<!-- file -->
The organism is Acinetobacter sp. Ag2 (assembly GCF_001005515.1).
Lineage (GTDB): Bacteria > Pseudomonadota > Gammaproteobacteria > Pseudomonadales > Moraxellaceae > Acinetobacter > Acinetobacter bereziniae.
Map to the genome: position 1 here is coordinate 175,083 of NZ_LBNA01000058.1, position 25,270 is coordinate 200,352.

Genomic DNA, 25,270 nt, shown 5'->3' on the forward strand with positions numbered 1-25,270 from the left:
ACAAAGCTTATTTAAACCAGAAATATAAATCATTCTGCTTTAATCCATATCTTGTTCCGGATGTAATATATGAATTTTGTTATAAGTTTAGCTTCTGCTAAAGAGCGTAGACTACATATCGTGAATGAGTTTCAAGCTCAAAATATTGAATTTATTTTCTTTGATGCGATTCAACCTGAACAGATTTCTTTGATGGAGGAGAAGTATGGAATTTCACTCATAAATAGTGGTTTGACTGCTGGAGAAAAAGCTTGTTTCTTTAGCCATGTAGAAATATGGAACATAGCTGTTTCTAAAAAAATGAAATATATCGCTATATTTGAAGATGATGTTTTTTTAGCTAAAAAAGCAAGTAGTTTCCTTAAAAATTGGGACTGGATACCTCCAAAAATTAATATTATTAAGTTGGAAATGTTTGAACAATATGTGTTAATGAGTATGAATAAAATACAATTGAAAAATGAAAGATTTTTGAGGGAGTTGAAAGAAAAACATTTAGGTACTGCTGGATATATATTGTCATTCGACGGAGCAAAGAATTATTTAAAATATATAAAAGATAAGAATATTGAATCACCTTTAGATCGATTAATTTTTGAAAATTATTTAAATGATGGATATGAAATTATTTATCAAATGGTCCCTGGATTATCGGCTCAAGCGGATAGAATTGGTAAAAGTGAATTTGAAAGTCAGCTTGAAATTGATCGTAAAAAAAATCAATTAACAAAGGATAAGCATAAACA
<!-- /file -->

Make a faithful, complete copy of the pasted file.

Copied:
The organism is Acinetobacter sp. Ag2 (assembly GCF_001005515.1).
Lineage (GTDB): Bacteria > Pseudomonadota > Gammaproteobacteria > Pseudomonadales > Moraxellaceae > Acinetobacter > Acinetobacter bereziniae.
Map to the genome: position 1 here is coordinate 175,083 of NZ_LBNA01000058.1, position 25,270 is coordinate 200,352.

Genomic DNA, 25,270 nt, shown 5'->3' on the forward strand with positions numbered 1-25,270 from the left:
ACAAAGCTTATTTAAACCAGAAATATAAATCATTCTGCTTTAATCCATATCTTGTTCCGGATGTAATATATGAATTTTGTTATAAGTTTAGCTTCTGCTAAAGAGCGTAGACTACATATCGTGAATGAGTTTCAAGCTCAAAATATTGAATTTATTTTCTTTGATGCGATTCAACCTGAACAGATTTCTTTGATGGAGGAGAAGTATGGAATTTCACTCATAAATAGTGGTTTGACTGCTGGAGAAAAAGCTTGTTTCTTTAGCCATGTAGAAATATGGAACATAGCTGTTTCTAAAAAAATGAAATATATCGCTATATTTGAAGATGATGTTTTTTTAGCTAAAAAAGCAAGTAGTTTCCTTAAAAATTGGGACTGGATACCTCCAAAAATTAATATTATTAAGTTGGAAATGTTTGAACAATATGTGTTAATGAGTATGAATAAAATACAATTGAAAAATGAAAGATTTTTGAGGGAGTTGAAAGAAAAACATTTAGGTACTGCTGGATATATATTGTCATTCGACGGAGCAAAGAATTATTTAAAATATATAAAAGATAAGAATATTGAATCACCTTTAGATCGATTAATTTTTGAAAATTATTTAAATGATGGATATGAAATTATTTATCAAATGGTCCCTGGATTATCGGCTCAAGCGGATAGAATTGGTAAAAGTGAATTTGAAAGTCAGCTTGAAATTGATCGTAAAAAAAATCAATTAACAAAGGATAAGCATAAACA